Posted by Mike C. in Airchecks, Audio, Internet, Jazz, Media, Music, Personal, Radio, TV.
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The December 2, 2020, Instrumental Invasion on WCWP was recorded one hour per day on November 5 and 6.

The playlist was created on November 2 and annotated on the 3rd.

It was the last of the three shows where segments had to be edited from 19 minutes down to 18:45.

I felt like I’d hit my stride with scripting talk breaks and reading from that script, ad libbing when necessary. I liked all the callbacks, too. (Those are references to earlier in the show.)

I originally had a Game Dave liner coming out of “ReJoyce” by David Benoit, which led to a funny moment at the start of the talk break. Unfortunately, that had to be edited out a week after recording when the segment length standard was trimmed from an even 19 minutes to 18:45. Here is how that talk break originally sounded:

I worked in Lindsey Stirling‘s rendition of “Let It Snow” (or rather, “Let It Snow! Let It Snow! Let It Snow!“) because it was the best song I could find with the time remaining in that segment. That was good as I got to segue from her to Jessy J since Lindsey was runner-up in season 25 of Dancing with the Stars and Jessy is part of Ray Chew Live, the show’s house band. I neglected to acknowledge the Hungarian Studio Orchestra playing on “Let It Snow” or the “Theme from New York, New York” motif at the end.

I was eager for the release of Elevate, Will Donato‘s new album, so I could play songs from it. “The High Road” is a great start.

Click here to download the aircheck MP3 or listen below:

And here is an unfiltered scope of the original 19-minute segment cut, including the aforementioned funny moment and the original transition from “Portal Love” by Anders Enger Jensen to “Speak Love!” by Najee:

Instrumental Invasion, 11/25/20 November 26, 2020

Posted by Mike C. in Airchecks, Animation, Audio, Internet, Jazz, Media, Music, Personal, Radio, TV, Video.
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The Thanksgiving Eve (November 25, 2020) Instrumental Invasion on WCWP was recorded over three days. The first hour was recorded on October 29, the first segment of the second hour on October 30, and the last two segments on Halloween (October 31). On November 11, the show was re-edited to 18:45 and a pickup was recorded. Despite this, the second spot break of hour 1 ran twice as long as normal, which led the last segment of the show to be cut off with 1:36 remaining.

The playlist was created and annotated on October 26.

Like two weeks ago, I played a song from an unaired segment: “I Told You So” by George Cables, which would have been heard on April 8.

There wasn’t enough time to acknowledge that prior to Happy Anniversary, Charlie Brown!, David Benoit recorded “Linus and Lucy” along with other cues for episode 6 of This is America, Charlie Brown, “The Great Inventors.” It was interesting hearing David’s work playing underneath dialogue by voice actors Frank Welker and Gregg Berger. I watched This is America, Charlie Brown on DVD back in August while my cable was out following Tropical Storm Isaias. (The outage meant I couldn’t aircheck the August 5 show.)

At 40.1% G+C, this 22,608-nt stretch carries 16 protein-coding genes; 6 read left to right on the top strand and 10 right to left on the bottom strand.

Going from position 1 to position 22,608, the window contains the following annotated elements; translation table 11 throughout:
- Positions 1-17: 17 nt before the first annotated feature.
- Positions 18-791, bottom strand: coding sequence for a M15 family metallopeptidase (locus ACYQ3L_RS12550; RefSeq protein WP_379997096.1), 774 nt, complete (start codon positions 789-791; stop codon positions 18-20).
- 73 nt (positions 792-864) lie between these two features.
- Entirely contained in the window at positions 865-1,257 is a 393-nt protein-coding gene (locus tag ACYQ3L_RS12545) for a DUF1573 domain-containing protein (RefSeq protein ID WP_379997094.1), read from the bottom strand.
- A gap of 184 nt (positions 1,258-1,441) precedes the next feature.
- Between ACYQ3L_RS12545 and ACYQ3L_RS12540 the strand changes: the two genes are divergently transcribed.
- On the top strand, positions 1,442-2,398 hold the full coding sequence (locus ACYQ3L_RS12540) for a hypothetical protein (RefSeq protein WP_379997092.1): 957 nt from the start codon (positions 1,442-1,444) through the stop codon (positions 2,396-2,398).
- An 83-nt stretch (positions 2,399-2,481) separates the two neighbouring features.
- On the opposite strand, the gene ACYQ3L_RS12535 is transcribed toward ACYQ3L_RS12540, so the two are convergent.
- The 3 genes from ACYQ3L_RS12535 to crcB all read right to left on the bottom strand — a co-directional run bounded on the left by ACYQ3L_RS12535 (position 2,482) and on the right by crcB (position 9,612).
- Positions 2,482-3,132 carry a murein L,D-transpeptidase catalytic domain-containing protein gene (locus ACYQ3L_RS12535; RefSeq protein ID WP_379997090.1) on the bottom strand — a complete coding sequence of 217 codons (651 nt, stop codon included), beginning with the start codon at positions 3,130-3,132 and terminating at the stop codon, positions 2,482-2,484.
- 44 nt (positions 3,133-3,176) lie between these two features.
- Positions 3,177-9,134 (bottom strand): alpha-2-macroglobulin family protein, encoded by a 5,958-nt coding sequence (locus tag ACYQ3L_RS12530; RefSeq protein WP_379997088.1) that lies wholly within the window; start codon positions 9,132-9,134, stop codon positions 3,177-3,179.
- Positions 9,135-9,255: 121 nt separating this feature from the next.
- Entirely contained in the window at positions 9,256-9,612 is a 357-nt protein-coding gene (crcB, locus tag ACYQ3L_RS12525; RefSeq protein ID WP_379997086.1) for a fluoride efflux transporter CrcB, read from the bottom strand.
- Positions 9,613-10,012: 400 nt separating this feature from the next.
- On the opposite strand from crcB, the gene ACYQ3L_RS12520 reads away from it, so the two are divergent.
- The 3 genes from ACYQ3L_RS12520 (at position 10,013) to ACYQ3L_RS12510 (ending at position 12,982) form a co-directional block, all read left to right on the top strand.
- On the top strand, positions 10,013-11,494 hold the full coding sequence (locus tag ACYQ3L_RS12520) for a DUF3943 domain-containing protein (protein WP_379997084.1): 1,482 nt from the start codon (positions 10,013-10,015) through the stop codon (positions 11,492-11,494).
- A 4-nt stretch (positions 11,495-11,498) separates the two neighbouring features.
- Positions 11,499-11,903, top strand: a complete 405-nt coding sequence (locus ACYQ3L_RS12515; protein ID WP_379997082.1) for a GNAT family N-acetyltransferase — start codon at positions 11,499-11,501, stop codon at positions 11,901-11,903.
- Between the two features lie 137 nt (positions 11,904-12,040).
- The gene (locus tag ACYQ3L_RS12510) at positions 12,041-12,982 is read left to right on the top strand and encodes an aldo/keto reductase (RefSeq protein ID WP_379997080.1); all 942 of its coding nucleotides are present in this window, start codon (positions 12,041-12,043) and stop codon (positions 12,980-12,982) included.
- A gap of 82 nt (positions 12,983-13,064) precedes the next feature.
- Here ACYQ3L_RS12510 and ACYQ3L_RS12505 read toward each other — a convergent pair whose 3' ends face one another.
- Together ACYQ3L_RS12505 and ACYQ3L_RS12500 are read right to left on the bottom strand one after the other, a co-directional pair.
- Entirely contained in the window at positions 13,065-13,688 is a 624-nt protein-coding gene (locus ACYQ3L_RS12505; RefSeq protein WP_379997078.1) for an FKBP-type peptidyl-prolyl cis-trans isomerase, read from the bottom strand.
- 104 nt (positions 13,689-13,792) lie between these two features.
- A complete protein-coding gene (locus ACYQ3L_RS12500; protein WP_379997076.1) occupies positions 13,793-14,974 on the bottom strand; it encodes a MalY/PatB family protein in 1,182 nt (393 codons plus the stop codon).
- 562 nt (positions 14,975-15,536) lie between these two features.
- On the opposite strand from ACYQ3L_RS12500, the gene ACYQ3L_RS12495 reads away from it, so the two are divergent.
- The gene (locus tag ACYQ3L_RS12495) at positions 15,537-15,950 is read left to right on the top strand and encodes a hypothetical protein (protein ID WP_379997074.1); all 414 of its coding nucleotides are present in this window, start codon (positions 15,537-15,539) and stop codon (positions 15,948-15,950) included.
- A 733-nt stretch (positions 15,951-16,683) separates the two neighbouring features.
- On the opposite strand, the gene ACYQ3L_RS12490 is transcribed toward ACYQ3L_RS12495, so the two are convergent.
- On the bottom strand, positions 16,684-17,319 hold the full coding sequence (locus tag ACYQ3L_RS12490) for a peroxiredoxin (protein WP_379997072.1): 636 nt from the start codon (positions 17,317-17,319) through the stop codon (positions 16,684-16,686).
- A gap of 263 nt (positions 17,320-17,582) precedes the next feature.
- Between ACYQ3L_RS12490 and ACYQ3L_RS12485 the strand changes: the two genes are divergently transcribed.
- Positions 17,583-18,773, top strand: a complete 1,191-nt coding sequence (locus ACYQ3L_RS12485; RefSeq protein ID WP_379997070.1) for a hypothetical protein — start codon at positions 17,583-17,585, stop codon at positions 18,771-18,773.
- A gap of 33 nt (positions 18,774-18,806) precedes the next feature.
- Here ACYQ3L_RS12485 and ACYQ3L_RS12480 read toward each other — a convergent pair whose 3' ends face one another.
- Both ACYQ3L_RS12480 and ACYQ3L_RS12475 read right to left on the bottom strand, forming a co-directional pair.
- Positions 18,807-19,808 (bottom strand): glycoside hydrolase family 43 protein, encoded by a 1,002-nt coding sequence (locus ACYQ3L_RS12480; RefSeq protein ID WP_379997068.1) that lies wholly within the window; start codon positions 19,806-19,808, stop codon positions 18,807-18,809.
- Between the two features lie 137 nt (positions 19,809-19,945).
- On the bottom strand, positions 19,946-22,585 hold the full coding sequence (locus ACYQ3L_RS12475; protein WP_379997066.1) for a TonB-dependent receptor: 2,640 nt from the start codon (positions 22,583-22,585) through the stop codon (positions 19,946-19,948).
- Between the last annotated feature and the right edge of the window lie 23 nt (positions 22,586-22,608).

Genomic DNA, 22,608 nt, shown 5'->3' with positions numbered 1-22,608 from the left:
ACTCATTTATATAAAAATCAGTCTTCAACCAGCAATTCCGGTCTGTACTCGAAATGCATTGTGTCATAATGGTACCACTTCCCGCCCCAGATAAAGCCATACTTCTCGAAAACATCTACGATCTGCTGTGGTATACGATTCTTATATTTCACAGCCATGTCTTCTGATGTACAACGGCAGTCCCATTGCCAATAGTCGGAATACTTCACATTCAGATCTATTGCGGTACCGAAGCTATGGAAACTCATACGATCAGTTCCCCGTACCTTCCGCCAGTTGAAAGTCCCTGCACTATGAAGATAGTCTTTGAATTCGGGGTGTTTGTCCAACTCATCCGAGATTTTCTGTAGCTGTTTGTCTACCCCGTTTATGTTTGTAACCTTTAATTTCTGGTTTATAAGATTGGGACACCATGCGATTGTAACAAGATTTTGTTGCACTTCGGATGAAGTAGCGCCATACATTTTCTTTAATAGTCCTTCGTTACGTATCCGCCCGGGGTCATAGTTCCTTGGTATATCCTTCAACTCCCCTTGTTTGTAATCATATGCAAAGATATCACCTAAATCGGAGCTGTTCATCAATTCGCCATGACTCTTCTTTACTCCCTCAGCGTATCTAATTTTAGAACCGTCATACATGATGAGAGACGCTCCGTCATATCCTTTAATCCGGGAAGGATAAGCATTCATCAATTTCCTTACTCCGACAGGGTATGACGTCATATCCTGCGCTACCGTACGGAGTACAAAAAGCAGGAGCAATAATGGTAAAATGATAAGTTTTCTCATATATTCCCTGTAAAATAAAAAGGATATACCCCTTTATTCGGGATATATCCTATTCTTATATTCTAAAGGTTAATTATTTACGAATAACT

I made a rare (at the time) dated reference (in the original cut) – in this case, Thanksgiving being the next day – when I quipped that “tomorrow,” “The Chicken” would be known as “The Turkey.”

The end of the October 31 session was prolonged by needing to tweak the last talk break. David Mann is credited for the horn arrangements on “Musaic” by Alexander Zonjic, but I didn’t hear horns. So, that credit was removed and I had to redo two sentences at a slower pace to fill the gap. I had to reprise the faster pace when re-redoing the talk break, not that it mattered since the last 1:36 of the segment went unheard.

Click here to download this show’s aircheck MP3 or listen below:

Like last week, I’m also including an unfiltered scope of the original 19-minute segment cut:

Instrumental Invasion, 11/18/20 November 19, 2020

Posted by Mike C. in Airchecks, Audio, Comedy, Internet, Jazz, Media, Music, Personal, Radio, Video Games.
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The November 18, 2020, Instrumental Invasion on WCWP was recorded one hour per day on October 22 and 23 with a pickup recording on November 11.

The playlist was created and annotated on October 19 with additional annotations during the recording sessions.

This is the first show where I scripted out every talk break, though I give myself freedom to ad-lib. (The remark about “a lot of classic rock in this show” was an ad-lib, for example.)

The show was originally recorded with 19-minute segments, but they all had to be trimmed down to 18:45 through editing out portions of talk breaks, and even speed compression. I had to do the same to the November 25 and December 2 shows. This is another danger of recording shows well in advance.

My reading of “Lucky,” while talking up the Fourplay song, was an homage to Mario‘s exclamation in his eponymous Nintendo video games when he snags a 1-Up Mushroom.